First of all, Ford had chosen a story packed with moral ambiguity: his hero, The Ringo Kid (John Wayne) was a ruthless gunman out for revenge, and the object of the Kid's affections, Claire Trevor, was less than forthcoming about her checkered past as a prostitute.

Secondly, while most westerns up to that point had been studio-bound and visually unremarkable, Ford insisted on taking his shoot to the wilds of Utah and the spectacular Monument Valley -- its distinctive buttes would become synonymous with his later westerns.

Stagecoach marked the start of what is now known as the western's golden age, with two directors in particular, Ford and Howard Hawks, taking the genre into new and unexplored territory.

In films like My Darling Clementine, Fort Apache, She Wore A Yellow Ribbon and Rio Grande, John Ford brought an impressive visual style but also nuance and subtlety to westerns that were more overtly critical of the settling of the west and more sympathetic to the plight of the Native Americans.

In his greatest film, and probably the greatest western of them all, The Searchers (1956), Ford and his regular collaborator John Wayne lifted the lid on the hatred and racism that typified America's treatment of Indians.

Ford paved the way for other practitioners of the genre. Howard Hawks didn't actually make many westerns but two of them, Red River and Rio Bravo, are classics with a positively Shakespearean grandeur. And when John Ford saw John Wayne's performance in Red River he is said to have remarked "I didn't know the big son of a bitch could act!"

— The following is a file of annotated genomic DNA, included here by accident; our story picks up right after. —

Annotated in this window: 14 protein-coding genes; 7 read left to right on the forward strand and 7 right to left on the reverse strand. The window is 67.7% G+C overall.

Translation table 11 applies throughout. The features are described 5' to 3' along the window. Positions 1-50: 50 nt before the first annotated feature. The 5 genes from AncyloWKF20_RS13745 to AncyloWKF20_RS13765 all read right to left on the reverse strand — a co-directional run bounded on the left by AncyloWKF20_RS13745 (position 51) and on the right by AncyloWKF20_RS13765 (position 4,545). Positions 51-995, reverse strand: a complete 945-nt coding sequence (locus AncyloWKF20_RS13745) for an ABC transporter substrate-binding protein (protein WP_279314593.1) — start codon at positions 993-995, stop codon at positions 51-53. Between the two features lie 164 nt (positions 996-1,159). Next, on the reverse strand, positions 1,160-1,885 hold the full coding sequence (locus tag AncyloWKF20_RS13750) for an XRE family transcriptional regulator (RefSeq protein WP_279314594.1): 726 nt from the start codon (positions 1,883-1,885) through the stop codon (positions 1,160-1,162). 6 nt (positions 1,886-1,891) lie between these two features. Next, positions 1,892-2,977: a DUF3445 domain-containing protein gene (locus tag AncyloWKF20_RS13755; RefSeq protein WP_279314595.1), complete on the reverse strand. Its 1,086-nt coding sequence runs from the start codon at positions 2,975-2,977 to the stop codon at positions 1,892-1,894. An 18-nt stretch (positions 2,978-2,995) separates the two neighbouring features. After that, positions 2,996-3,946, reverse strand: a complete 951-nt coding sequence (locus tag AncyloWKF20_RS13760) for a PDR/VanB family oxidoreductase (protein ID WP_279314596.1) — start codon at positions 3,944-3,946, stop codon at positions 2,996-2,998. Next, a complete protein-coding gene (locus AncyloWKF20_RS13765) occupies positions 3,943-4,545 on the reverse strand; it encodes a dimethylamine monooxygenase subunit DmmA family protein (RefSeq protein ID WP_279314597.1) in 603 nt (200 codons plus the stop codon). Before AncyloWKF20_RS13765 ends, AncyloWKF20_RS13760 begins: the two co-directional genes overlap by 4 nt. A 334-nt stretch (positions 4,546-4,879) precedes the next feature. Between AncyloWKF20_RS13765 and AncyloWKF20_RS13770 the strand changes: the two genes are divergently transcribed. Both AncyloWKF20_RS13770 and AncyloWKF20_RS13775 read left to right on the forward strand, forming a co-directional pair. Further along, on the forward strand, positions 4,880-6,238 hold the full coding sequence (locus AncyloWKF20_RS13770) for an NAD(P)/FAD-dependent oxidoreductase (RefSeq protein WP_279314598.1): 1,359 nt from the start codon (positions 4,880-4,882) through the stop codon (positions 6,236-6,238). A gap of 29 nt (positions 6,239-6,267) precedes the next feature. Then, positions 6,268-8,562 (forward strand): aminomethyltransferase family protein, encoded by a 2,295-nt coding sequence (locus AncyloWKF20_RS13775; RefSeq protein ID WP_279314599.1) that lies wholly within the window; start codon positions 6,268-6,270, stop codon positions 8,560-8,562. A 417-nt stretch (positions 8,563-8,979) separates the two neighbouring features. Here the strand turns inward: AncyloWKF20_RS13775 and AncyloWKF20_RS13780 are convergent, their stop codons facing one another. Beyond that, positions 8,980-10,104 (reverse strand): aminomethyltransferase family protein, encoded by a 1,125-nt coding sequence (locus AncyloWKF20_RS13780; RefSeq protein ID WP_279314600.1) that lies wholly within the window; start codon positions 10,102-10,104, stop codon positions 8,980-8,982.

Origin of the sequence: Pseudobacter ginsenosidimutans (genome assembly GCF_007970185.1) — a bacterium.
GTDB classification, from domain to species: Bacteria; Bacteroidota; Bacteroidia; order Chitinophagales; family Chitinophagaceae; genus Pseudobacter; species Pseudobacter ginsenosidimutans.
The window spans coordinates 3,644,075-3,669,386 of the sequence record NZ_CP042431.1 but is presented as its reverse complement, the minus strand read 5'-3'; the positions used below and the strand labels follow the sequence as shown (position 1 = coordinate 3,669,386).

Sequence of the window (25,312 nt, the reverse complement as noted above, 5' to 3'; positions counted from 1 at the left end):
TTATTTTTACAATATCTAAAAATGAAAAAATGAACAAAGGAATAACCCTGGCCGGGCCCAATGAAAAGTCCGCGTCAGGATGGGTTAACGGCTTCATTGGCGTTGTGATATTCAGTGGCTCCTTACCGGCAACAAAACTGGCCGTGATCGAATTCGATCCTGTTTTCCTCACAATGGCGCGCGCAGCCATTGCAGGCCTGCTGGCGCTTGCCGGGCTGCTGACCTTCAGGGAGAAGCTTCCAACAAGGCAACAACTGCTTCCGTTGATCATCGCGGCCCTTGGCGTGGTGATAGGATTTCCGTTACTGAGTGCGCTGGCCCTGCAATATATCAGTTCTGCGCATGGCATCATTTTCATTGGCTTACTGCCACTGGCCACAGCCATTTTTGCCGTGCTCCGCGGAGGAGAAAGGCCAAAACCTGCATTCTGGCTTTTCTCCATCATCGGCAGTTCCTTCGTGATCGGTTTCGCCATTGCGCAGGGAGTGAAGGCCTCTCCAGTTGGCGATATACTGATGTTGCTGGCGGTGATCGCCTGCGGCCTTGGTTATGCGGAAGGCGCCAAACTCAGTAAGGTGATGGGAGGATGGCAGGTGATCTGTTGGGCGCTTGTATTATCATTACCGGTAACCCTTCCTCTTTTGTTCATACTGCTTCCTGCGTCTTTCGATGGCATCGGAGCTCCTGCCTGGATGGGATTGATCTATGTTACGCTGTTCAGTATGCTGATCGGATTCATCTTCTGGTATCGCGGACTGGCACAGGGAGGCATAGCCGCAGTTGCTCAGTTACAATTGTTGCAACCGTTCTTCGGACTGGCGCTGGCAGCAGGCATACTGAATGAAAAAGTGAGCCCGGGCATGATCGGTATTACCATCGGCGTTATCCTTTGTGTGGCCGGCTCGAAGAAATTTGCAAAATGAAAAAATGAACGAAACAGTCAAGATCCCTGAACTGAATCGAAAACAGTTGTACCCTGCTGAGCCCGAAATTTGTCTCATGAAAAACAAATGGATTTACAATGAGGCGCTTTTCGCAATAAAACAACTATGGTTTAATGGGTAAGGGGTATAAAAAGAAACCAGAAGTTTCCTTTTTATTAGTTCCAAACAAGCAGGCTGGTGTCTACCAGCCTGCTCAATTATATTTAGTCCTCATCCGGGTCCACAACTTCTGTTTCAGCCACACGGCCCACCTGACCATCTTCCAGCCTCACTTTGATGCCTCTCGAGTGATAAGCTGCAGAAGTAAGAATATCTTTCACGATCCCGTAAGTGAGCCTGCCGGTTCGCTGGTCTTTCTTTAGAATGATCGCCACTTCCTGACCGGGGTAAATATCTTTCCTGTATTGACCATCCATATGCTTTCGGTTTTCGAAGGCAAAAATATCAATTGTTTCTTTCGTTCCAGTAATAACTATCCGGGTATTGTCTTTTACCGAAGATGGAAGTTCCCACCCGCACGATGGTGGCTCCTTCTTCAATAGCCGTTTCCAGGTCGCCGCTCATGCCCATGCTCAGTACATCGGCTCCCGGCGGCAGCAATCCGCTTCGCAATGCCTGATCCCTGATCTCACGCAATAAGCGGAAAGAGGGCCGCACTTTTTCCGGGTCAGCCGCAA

The films of John Ford inspired directors near and far. In 1952 Fred Zinnemann and writers Stanley Kramer and Carl Foreman turned a simple tale of a sheriff who confronts a gang of outlaws into an allegory for the McCarthy witchhunts, of which Foreman had recently become a victim.

High Noon is a classic, with Gary Cooper playing the lawman who refuses to fall in with the cowardly herd. But John Wayne, who was a staunch supporter of the Communist blacklists, decided it was "the most un-American thing I've ever seen".

Meanwhile, in Japan, the Hollywood westerns had inspired Akira Kurosawa to incorporate the genre's swagger and broad morality into samurai films like The Seven Samurai and Yojimbo.

Those films in turn inspired young directors elsewhere: back in Hollywood John Sturges turned The Seven Samurai into The Magnificent Seven, while Yojimbo would form the basis for Sergio Leone's A Fistful of Dollars.

The characters Clint Eastwood played in A Fistful of Dollars, For a Few Dollars More and the operatic Civil War picture The Good, The Bad and The Ugly were heartless mercenaries whom Leone dared you to mistake for heroes.

Eastwood has since made a considerable contribution to the annals of the genre himself. In The Outlaw Josey Wales he re-examined the American Civil War from the point of view of the defeated South. And his Oscar-winning 1992 film The Unforgiven comprehensively deglamorised the era of the gunfighters by painting them as half-drunk morons whose unreliable guns blew up in their hands and who often shot each other by accident.

But Clint doesn't make cowboy pictures any more, and the western has once again fallen out of fashion. It's in the doldrums at the minute but the western is one genre that will keep coming back, because as everyone from Edwin S Porter and John Ford to Sergio Leone and the makers of Cowboys & Aliens have proved, its possibilities are virtually limitless.

Cowboys & Aliens was released nationwide yesterday. For more information on the IFI's season, The Western, visit www.ifi.ie pwhitington@independent.ie